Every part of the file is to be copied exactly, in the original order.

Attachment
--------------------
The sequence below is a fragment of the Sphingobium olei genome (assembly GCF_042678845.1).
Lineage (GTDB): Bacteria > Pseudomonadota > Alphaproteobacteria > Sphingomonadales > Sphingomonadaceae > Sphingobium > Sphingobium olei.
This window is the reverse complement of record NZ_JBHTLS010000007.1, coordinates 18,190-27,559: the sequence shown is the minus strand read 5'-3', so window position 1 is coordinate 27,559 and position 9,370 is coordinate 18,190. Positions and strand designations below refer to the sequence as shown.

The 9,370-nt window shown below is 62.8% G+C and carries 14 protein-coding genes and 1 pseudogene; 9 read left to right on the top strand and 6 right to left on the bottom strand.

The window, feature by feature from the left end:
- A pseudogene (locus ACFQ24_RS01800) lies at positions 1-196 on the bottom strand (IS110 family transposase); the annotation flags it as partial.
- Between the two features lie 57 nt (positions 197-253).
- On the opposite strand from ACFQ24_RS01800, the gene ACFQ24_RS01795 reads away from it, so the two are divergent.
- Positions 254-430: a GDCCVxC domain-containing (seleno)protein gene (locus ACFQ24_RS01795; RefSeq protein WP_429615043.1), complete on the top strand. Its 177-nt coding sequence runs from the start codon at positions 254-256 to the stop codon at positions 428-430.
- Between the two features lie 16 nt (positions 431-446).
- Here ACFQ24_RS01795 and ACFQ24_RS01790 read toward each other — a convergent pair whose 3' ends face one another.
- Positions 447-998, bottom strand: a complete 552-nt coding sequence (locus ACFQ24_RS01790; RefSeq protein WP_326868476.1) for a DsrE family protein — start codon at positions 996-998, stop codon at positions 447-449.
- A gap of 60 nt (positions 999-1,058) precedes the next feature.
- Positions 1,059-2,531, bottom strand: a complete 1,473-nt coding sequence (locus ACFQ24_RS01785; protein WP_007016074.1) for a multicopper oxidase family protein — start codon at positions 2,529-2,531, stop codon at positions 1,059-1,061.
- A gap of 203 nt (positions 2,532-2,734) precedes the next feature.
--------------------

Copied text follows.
The sequence below is a fragment of the Sphingobium olei genome (assembly GCF_042678845.1).
Lineage (GTDB): Bacteria > Pseudomonadota > Alphaproteobacteria > Sphingomonadales > Sphingomonadaceae > Sphingobium > Sphingobium olei.
This window is the reverse complement of record NZ_JBHTLS010000007.1, coordinates 18,190-27,559: the sequence shown is the minus strand read 5'-3', so window position 1 is coordinate 27,559 and position 9,370 is coordinate 18,190. Positions and strand designations below refer to the sequence as shown.

The 9,370-nt window shown below is 62.8% G+C and carries 14 protein-coding genes and 1 pseudogene; 9 read left to right on the top strand and 6 right to left on the bottom strand.

The window, feature by feature from the left end:
- A pseudogene (locus ACFQ24_RS01800) lies at positions 1-196 on the bottom strand (IS110 family transposase); the annotation flags it as partial.
- Between the two features lie 57 nt (positions 197-253).
- On the opposite strand from ACFQ24_RS01800, the gene ACFQ24_RS01795 reads away from it, so the two are divergent.
- Positions 254-430: a GDCCVxC domain-containing (seleno)protein gene (locus ACFQ24_RS01795; RefSeq protein WP_429615043.1), complete on the top strand. Its 177-nt coding sequence runs from the start codon at positions 254-256 to the stop codon at positions 428-430.
- Between the two features lie 16 nt (positions 431-446).
- Here ACFQ24_RS01795 and ACFQ24_RS01790 read toward each other — a convergent pair whose 3' ends face one another.
- Positions 447-998, bottom strand: a complete 552-nt coding sequence (locus ACFQ24_RS01790; RefSeq protein WP_326868476.1) for a DsrE family protein — start codon at positions 996-998, stop codon at positions 447-449.
- A gap of 60 nt (positions 999-1,058) precedes the next feature.
- Positions 1,059-2,531, bottom strand: a complete 1,473-nt coding sequence (locus ACFQ24_RS01785; protein WP_007016074.1) for a multicopper oxidase family protein — start codon at positions 2,529-2,531, stop codon at positions 1,059-1,061.
- A gap of 203 nt (positions 2,532-2,734) precedes the next feature.